(The way bonds and CDs work is there is usually a fixed interest rate. In normal times, the interest rate is a little better for a longer commitment. But that also increases your time horizon over which you will be exposed to changes in interet rates. This confuses people at first because the interest rate is fixed. That is true. But look at it this way. Say the rate for 1 year is 1.7%, and 2.2% for 5 years. You opt for the 5 years. But after 2 years, perhaps inflation increases and prices are going up. CDs are now paying 5% for 1 year and 7% for 5 years. You still get the benefit of your bargain - 2.2% - but its not the good deal you thought it was when you invested. This is interest rate risk. As someone above mentioned, you can ladder your CDs. This means instead of putting your money all in one term or date, you put some at 6 months, some at 1 year, some at 2 years, some at 5 years, etc.)

If you want to have money for retirement, you should be in the market so you get a rate of return that excess inflation. Dollar cost average your way in to spread out your price risk. Stocks are expensive but that doesn't mean they won't go higher. The Harry Browne permanent portfolio or broad based mutual funds are good strategies for the long term, although its extremely conservative - rule of thumb is 100 minus your age. So if you are 40, then your portfolio should be 60% equity and 40% bonds; harrys' is half cash or gold, a quarter short term bonds, and a quarter equities.. Vanguard had funds with extremely low fees.

Note that the S&P 500 index is the 500 largest U.S. companies by market capitalizatioin, rather an an equal amount of all 500, so its dominated by the Facebook, Apple, Google, and other large tech stocks. https://www.schwab.com/resource-center/insights/content/7-alternatives-to-cap-weighted-funds It has only indirect international exposure. Look for equal weighted mutual funds. Larger indicies, like the Russel 3000 or Vanguard Total Stock index, are better, because the dominance of the large stocks is less.
 

NoMoreTO

Ostrich
I don't have much knowledge about CDOs so will leave that to others.

I understand the desire to be free from constantly thinking about your investments. It can take up more mental energy than it's worth considering it might be a modest amount of money you are just looking to detach from and keep in safe place.

I'd recommend Silver. It's a proper store of value, you can buy 10oz bars or 1oz coins, and when you own the physical, it has lots of potential upside. Silver is also exchangeable outside of the monetary system, which someday could be an important thing. Silver works when the lights go out, silver works when the fed goes digital and we go to a cashless society.
 

EndlessGravity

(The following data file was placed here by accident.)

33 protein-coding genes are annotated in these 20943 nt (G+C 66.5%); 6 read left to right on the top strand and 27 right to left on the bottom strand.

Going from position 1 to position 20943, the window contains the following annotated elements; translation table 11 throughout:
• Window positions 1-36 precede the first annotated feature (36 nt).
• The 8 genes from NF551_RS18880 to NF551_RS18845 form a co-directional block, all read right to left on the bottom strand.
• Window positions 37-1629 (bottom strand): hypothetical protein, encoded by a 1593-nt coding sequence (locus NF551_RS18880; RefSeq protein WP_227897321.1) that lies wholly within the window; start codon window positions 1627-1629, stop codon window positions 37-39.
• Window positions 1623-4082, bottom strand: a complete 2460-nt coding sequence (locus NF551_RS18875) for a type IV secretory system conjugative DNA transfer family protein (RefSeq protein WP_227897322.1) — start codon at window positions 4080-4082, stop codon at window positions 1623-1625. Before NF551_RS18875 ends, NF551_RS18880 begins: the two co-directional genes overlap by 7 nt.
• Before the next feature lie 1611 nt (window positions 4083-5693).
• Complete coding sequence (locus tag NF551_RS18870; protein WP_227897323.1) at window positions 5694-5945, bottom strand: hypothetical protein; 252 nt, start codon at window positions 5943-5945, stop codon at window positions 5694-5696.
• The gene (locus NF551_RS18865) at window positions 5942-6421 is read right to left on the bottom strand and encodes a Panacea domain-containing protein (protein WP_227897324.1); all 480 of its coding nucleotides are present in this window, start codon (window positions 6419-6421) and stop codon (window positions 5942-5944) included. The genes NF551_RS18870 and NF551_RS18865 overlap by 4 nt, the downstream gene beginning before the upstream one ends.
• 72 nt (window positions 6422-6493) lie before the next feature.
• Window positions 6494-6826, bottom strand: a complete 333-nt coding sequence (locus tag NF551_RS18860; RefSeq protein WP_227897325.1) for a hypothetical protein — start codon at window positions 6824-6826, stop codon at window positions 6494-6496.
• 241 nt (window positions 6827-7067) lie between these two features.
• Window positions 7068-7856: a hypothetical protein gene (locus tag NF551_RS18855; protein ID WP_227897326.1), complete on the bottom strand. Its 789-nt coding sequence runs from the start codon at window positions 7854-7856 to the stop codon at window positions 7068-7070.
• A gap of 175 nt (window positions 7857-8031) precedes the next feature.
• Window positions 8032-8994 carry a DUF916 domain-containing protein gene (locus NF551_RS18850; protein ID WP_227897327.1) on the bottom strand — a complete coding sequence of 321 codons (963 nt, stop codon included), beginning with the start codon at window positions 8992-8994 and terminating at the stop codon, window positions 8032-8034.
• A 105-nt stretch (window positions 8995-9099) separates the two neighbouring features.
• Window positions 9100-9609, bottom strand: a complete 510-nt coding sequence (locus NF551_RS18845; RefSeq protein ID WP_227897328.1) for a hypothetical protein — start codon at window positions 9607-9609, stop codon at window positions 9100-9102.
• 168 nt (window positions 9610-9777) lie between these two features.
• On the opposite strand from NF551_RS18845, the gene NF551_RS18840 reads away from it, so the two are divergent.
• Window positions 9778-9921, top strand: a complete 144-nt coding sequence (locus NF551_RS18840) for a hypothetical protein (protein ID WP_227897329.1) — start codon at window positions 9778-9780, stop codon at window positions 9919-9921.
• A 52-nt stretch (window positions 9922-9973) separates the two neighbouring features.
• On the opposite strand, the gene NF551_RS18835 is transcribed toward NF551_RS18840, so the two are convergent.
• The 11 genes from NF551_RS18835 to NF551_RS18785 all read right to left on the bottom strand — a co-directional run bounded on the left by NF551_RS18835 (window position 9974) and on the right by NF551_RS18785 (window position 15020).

Kingfisher
CD's. What a joke. Give your money to the banks so they can throw it high risk investments while the rate you get won't even keep up with inflation.

Hard goods all way. Have enough cash on hand for SHTF. We're at like defcon-4 for it now.

This thread didn't age well, from my perspective. With the Fed now bailing out money markets and everyone else, I'm glad we've always held cash and hard assets.
 

SlickyBoy

Ostrich
For the minimal rate of return these days, you're better off with a regular bank account. That and whatever you do with your funds, ensure they are liquid - you don't need to run into hassles trying to get them out if hyperinflation hits and panic ensues. The added penalty of CDs for early withdrawal makes them that much less appealing in that scenario.
 

NoMoreTO

Ostrich
I thought again about the CD as an investment. The interest isn't worth the loss of liquidity in case you need the money. Unless the plan is to lock the money away from yourself.
 

redbeard

Hummingbird
Moderator
I like what WallStreetPlayboys has to say about cash (in Investing Priorities). tl;dr, save up $10k cash and then put everything else into investments. $10k is plenty to cover your butt in case of emergency.

I also lament the fact that interest rates on savings accounts have almost disappeared. However, there's not much I can do about it. So I put my little emergency fund away, invest the rest, and call it a day. No worth stressing about the what...$100?...you would've made in a year off interest being 1% higher.
 

Sitting Bull

Sparrow
So this is now a christian forum yet everybody still engages in usury ? Interesting.

See the detailed economic and theological analysis by Anthony Santelli Ph. D. in the Culture Wars issue of July/August 2013.
To summarize it very briefly, usury is an act of war cf. Deuteronomy 23:19-20. Christians are allowed to practice it defensively if economic war is waged on them ; if they practice it at the legal rate, they are simply getting back the money that's been stolen from them by usury.

It would be better to not practice usury at all, sure, but one must realize in a world of state-sponsored usury, any group who abstains from usury in any way will get totally destitute in a short time. They might just as well leave society and go live a lonely, rough life on a desert island.

Poverty is an evangelical counsel, not a commandment. Transforming a counsel into a commandment has usually created long-lived economic utopias but short-lived sects.
 

redbeard

Hummingbird
Moderator
See the detailed economic and theological analysis by Anthony Santelli Ph. D. in the Culture Wars issue of July/August 2013.
To summarize it very briefly, usury is an act of war cf. Deuteronomy 23:19-20. Christians are allowed to practice it defensively if economic war is waged on them ; if they practice it at the legal rate, they are simply getting back the money that's been stolen from them by usury.

It would be better to not practice usury at all, sure, but one must realize in a world of state-sponsored usury, any group who abstains from usury in any way will get totally destitute in a short time. They might just as well leave society and go live a lonely, rough life on a desert island.

Poverty is an evangelical counsel, not a commandment. Transforming a counsel into a commandment has usually created long-lived economic utopias but short-lived sects.
Do you have a link to this article? Or is it only in the magazine.